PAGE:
• Residential new housing break: This policy allows for a two-year exemption of up to $150,00 in value on newly constructed homes, duplexes, townhomes and condos. Exemptions are available to builders and the initial owners after the builder. The policy wasn’t change, despite an objection from Gehrig to end the break. This year the exemptions provided breaks on $79 million in property.
  • Building remodeling break: This provides for a tax exemption of three years for residential home projects’ increased values by way of renovation, remodeling or additions for those structures 25 years or older. Other buildings also qualify. A change calls for the exemption to be up to five years for buildings 25 to 40 years old. It also allows buildings outside of downtown to qualify. This year the exemptions affected $22 million in value.
  • Job creation exemptions: A five-year property tax exemption is the standard, with 10 years for “extraordinary projects.” It gives the incentive to help create more jobs in the city. Two of the major changes were in this category as it puts more emphasis on paying $15 or more to new or added employees and includes a review of safety records of the company. It also requires monitoring and clawback provisions. The wages and safety are part of a “scoring system” that is done with each new or expanding company to see if they qualify. There have been 22 of these projects approved in the past five years.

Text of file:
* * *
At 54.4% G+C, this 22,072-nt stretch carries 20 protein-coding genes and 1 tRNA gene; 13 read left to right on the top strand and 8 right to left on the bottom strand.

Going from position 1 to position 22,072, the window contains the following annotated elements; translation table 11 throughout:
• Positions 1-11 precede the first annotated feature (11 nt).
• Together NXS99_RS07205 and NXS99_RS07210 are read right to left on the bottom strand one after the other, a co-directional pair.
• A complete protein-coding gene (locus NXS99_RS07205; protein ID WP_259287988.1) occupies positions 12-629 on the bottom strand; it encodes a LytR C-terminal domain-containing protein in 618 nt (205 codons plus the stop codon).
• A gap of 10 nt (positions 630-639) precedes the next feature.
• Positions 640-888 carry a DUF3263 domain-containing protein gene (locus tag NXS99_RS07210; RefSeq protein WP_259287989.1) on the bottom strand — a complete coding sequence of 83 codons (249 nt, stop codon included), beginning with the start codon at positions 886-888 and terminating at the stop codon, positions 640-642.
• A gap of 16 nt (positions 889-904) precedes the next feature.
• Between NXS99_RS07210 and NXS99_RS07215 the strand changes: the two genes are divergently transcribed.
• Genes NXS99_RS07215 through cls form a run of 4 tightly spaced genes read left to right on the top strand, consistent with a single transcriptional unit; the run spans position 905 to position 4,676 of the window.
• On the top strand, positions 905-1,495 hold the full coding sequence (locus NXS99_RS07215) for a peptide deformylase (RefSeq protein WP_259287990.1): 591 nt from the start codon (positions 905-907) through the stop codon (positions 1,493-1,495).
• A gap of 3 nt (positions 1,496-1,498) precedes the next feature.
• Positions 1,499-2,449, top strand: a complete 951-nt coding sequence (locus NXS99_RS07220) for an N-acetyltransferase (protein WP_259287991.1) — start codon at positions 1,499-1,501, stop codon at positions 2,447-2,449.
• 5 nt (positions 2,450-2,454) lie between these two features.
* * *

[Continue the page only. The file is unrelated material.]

• Lower income rental housing PILOT: Provides property tax exemptions to help make lower income housing projects more feasible. A change will be that the North Dakota Housing Finance Agency that often provides funding to also make the projects possible will review applicants instead of the city. There have been six of these projects granted in the past five years.
  • Core neighborhood housing PILOT: This is to help with improving the older neighborhoods in the city and has been extended to other areas of the city besides the north Fargo “University Mixed Use Zone.” Longer tax breaks will be considered for affordable housing. There’s only been one of these in the past five years.
  • Downtown housing PILOT: This encourages new housing in the downtown neighborhood. Longer exemptions will now be considered for affordable housing. There have been seven of these type of projects in the past five years.
  • Tax Increment Financing districts: This makes redevelopment of difficult-to-develop sites feasible by helping applicants with such things as buying land, environmental cleanup and building removals through tax breaks. This is only available under the new policy for contaminated, slum or blighted sites. There have been four of these projects in the past five years.

In his report on the new policy, which was first discussed about a month ago by the city commissioners in a special meeting, City Strategic Planner Jim Gilmour also listed all of the job creation, apartment building and low-income housing PILOTS approved in recent years, the estimated benefit and when the break expires or starts. It also lists 12 TIF districts closed dating back to the 1980s.